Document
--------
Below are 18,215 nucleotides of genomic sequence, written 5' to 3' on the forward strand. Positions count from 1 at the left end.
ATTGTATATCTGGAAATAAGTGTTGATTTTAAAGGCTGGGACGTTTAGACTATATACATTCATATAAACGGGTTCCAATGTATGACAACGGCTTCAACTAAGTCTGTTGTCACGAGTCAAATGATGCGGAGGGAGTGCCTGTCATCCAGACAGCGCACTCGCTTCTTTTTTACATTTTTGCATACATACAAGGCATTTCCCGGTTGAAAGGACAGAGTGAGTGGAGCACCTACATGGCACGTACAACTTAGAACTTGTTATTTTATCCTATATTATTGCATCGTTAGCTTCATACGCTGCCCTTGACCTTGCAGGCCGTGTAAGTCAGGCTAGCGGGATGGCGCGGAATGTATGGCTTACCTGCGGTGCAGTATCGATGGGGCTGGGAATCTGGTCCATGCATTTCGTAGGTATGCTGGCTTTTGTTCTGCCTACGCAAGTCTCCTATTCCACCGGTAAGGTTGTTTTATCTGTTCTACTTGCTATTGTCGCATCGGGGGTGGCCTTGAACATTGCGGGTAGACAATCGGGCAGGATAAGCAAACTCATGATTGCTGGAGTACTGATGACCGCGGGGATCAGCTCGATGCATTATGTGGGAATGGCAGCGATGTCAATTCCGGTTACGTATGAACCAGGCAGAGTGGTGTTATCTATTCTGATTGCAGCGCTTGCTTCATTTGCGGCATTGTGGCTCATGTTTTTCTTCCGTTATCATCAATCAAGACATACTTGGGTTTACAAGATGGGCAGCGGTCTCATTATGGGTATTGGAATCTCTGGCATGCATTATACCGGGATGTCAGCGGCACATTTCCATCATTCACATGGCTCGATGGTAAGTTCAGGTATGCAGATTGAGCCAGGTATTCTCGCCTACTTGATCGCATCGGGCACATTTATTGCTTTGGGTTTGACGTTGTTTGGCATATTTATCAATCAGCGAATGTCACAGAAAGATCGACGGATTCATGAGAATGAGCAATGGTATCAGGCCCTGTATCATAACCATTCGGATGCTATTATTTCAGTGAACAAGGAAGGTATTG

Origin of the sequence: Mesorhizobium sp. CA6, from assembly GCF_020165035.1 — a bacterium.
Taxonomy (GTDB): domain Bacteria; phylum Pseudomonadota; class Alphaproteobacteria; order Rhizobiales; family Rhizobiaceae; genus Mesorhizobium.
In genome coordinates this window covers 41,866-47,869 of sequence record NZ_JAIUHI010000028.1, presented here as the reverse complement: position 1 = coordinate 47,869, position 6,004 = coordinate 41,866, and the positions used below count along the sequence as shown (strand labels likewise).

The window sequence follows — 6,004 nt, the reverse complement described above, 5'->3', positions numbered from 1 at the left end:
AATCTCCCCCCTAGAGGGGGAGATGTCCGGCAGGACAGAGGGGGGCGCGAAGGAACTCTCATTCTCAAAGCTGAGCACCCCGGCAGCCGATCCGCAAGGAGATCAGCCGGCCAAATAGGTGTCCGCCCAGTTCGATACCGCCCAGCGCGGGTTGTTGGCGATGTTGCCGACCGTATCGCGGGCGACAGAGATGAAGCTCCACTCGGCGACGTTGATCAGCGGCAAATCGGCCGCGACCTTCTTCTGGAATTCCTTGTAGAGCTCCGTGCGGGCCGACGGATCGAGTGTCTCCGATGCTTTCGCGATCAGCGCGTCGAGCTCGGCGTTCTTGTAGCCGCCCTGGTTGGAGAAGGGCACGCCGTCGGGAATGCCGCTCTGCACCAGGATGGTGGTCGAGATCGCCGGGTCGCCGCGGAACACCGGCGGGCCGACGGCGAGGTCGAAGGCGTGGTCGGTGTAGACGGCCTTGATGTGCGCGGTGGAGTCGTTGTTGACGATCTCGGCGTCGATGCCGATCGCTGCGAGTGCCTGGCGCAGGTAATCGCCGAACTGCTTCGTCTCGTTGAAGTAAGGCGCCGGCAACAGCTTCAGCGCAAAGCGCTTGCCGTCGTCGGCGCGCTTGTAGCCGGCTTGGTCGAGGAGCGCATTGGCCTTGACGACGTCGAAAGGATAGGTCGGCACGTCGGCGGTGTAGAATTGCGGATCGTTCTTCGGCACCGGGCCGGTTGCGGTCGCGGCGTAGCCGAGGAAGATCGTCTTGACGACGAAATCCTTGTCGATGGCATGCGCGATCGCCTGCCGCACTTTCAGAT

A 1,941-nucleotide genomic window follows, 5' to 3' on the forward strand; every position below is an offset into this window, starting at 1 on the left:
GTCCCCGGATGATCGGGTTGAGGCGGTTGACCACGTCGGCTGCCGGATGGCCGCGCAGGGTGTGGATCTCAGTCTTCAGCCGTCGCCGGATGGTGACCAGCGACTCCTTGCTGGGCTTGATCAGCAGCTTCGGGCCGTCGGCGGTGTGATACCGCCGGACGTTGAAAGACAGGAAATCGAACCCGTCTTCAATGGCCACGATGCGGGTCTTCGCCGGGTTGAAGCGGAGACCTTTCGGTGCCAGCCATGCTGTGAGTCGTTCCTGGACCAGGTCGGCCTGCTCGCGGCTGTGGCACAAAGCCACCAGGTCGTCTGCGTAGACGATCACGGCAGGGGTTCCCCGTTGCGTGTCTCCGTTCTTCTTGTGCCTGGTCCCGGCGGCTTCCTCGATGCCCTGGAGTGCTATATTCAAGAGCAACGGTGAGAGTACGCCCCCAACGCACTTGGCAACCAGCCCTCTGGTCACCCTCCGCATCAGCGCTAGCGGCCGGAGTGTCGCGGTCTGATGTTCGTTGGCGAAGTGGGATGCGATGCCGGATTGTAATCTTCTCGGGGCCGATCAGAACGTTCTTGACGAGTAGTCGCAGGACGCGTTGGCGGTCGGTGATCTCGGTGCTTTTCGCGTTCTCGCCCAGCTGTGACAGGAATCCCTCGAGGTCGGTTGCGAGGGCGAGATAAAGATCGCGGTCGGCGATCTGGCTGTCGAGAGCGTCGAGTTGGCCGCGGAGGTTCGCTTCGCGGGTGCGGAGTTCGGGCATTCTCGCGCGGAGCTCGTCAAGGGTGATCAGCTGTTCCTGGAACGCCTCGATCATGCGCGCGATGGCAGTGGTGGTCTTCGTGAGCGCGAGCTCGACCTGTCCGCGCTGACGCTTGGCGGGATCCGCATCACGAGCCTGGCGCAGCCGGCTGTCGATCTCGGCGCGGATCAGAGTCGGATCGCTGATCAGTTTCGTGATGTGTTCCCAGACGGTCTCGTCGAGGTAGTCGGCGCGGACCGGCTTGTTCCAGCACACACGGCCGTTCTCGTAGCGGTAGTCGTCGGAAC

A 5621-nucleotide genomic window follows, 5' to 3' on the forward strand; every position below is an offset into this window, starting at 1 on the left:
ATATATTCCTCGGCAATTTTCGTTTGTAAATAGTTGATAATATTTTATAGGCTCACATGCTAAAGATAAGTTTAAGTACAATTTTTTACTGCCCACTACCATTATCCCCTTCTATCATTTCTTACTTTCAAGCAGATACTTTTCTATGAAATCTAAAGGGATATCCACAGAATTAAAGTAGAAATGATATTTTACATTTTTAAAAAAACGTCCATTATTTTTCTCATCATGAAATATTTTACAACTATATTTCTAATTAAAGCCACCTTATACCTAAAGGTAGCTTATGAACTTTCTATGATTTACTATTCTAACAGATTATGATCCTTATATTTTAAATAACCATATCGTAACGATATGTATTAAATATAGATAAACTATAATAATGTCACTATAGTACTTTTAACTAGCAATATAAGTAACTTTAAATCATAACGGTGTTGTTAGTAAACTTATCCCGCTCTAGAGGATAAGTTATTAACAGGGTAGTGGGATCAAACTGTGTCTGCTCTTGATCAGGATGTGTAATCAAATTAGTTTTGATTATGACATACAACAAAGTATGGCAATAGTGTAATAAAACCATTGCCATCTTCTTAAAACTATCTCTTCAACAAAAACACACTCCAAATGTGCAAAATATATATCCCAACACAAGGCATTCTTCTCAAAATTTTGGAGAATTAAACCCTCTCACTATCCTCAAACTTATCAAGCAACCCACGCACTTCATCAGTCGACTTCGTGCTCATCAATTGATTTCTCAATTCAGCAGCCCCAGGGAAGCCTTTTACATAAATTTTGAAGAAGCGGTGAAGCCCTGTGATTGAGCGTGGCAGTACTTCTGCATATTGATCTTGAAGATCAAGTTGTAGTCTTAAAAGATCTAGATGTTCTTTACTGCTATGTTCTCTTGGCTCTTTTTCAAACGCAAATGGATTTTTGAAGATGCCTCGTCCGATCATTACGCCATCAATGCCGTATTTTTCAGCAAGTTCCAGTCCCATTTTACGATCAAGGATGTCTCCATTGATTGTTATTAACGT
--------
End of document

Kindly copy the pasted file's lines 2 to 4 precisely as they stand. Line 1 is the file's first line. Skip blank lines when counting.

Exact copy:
ATTGTATATCTGGAAATAAGTGTTGATTTTAAAGGCTGGGACGTTTAGACTATATACATTCATATAAACGGGTTCCAATGTATGACAACGGCTTCAACTAAGTCTGTTGTCACGAGTCAAATGATGCGGAGGGAGTGCCTGTCATCCAGACAGCGCACTCGCTTCTTTTTTACATTTTTGCATACATACAAGGCATTTCCCGGTTGAAAGGACAGAGTGAGTGGAGCACCTACATGGCACGTACAACTTAGAACTTGTTATTTTATCCTATATTATTGCATCGTTAGCTTCATACGCTGCCCTTGACCTTGCAGGCCGTGTAAGTCAGGCTAGCGGGATGGCGCGGAATGTATGGCTTACCTGCGGTGCAGTATCGATGGGGCTGGGAATCTGGTCCATGCATTTCGTAGGTATGCTGGCTTTTGTTCTGCCTACGCAAGTCTCCTATTCCACCGGTAAGGTTGTTTTATCTGTTCTACTTGCTATTGTCGCATCGGGGGTGGCCTTGAACATTGCGGGTAGACAATCGGGCAGGATAAGCAAACTCATGATTGCTGGAGTACTGATGACCGCGGGGATCAGCTCGATGCATTATGTGGGAATGGCAGCGATGTCAATTCCGGTTACGTATGAACCAGGCAGAGTGGTGTTATCTATTCTGATTGCAGCGCTTGCTTCATTTGCGGCATTGTGGCTCATGTTTTTCTTCCGTTATCATCAATCAAGACATACTTGGGTTTACAAGATGGGCAGCGGTCTCATTATGGGTATTGGAATCTCTGGCATGCATTATACCGGGATGTCAGCGGCACATTTCCATCATTCACATGGCTCGATGGTAAGTTCAGGTATGCAGATTGAGCCAGGTATTCTCGCCTACTTGATCGCATCGGGCACATTTATTGCTTTGGGTTTGACGTTGTTTGGCATATTTATCAATCAGCGAATGTCACAGAAAGATCGACGGATTCATGAGAATGAGCAATGGTATCAGGCCCTGTATCATAACCATTCGGATGCTATTATTTCAGTGAACAAGGAAGGTATTG

Origin of the sequence: Mesorhizobium sp. CA6, from assembly GCF_020165035.1 — a bacterium.
Taxonomy (GTDB): domain Bacteria; phylum Pseudomonadota; class Alphaproteobacteria; order Rhizobiales; family Rhizobiaceae; genus Mesorhizobium.